Common Reed Grass
(Phragmites australis ssp. australis)

Name and Family

Common Reed Grass (Phragmites australis ssp. australis)


Common reed grass (Phragmites australis ssp. australis) is an invasive perennial grass that is native to Eurasia. It is not known for certain how it was moved to North America, but it likely arrived on the Atlantic coast accidentally via ballast materials in the late 1700s – early 1800s. (Swearingen, J. and K. Saltonstall. 2010)

Since establishing in North America, Phragmites australis ssp. australis has spread throughout continental U.S. and to most provinces in Canada. It prefers to grow in standing water but will tolerate growing in dryer areas. It can easily be confused with a closely related native subspecies, Phragmites australis ssp. americanus.

Identification Guide

Here are some key features that may help positively identify Common Reed Grass and distinguish it from its native relative:

Phragmites australis ssp. australis (Invasive):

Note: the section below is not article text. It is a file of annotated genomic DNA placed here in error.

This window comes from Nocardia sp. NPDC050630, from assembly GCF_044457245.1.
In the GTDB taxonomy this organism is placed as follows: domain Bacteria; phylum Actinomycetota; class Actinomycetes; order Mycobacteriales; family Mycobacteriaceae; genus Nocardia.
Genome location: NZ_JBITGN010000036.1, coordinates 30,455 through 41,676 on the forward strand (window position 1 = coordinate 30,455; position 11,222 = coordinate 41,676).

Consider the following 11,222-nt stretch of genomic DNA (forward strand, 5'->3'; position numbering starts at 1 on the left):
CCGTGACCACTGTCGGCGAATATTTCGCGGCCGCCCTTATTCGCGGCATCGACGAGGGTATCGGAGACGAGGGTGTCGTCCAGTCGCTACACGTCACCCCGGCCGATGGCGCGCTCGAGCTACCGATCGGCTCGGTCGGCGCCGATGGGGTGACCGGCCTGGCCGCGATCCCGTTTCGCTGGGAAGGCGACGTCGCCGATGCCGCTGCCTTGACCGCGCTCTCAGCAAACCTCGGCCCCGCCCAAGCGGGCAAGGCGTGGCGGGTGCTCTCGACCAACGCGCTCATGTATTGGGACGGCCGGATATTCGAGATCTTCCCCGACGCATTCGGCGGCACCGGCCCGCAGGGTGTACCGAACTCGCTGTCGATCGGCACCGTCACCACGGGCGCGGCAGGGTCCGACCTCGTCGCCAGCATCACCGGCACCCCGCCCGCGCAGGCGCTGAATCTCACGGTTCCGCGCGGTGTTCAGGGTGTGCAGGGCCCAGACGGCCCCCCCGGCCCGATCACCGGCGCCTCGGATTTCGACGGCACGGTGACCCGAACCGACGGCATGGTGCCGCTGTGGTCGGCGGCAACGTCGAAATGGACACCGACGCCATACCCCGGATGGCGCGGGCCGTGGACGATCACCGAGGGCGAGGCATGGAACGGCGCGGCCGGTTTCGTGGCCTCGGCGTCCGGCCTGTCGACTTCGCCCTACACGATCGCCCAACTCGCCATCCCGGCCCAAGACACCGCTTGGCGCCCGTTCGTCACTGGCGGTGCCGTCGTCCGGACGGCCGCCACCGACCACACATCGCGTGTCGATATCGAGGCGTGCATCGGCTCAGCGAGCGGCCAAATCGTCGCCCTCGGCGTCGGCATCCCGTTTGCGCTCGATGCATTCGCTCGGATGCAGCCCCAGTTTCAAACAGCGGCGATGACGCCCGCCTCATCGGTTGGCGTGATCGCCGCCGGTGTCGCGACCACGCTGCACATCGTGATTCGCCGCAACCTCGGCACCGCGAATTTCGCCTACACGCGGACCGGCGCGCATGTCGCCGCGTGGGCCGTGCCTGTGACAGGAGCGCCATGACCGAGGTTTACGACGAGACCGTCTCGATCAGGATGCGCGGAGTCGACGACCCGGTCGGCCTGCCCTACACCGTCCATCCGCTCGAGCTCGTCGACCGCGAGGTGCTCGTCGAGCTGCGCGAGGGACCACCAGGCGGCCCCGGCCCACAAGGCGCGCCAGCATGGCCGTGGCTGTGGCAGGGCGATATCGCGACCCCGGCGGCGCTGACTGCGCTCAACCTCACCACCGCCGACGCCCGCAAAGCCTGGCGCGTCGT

• Grows in dense stands and crowds out other species
  • Grows to be ~5 m tall, a much more robust plant than the native Phragmites
  • Lower stems are tan or beige-coloured
  • Leaves are arranged alternately and are a blue-green colour
  • The panicle inflorescence (seed head) is larger and more full than the native subspecies’
  • Begins growing earlier in the spring and grows later into the fall than the native subspecies

Phragmites australis ssp. americanus (Native):

  • Grows in a more scattered manner, mixed in with other native wetland species
  • Typically reaches 2 m in height
  • Lower stems are red
  • Leaves are yellowish-green, smaller than invasive Phragmites’, and distributed predominantly on the same side of the stem
  • The panicle inflorescence (seed head) is smaller and more sparse

What it does in the ecosystem

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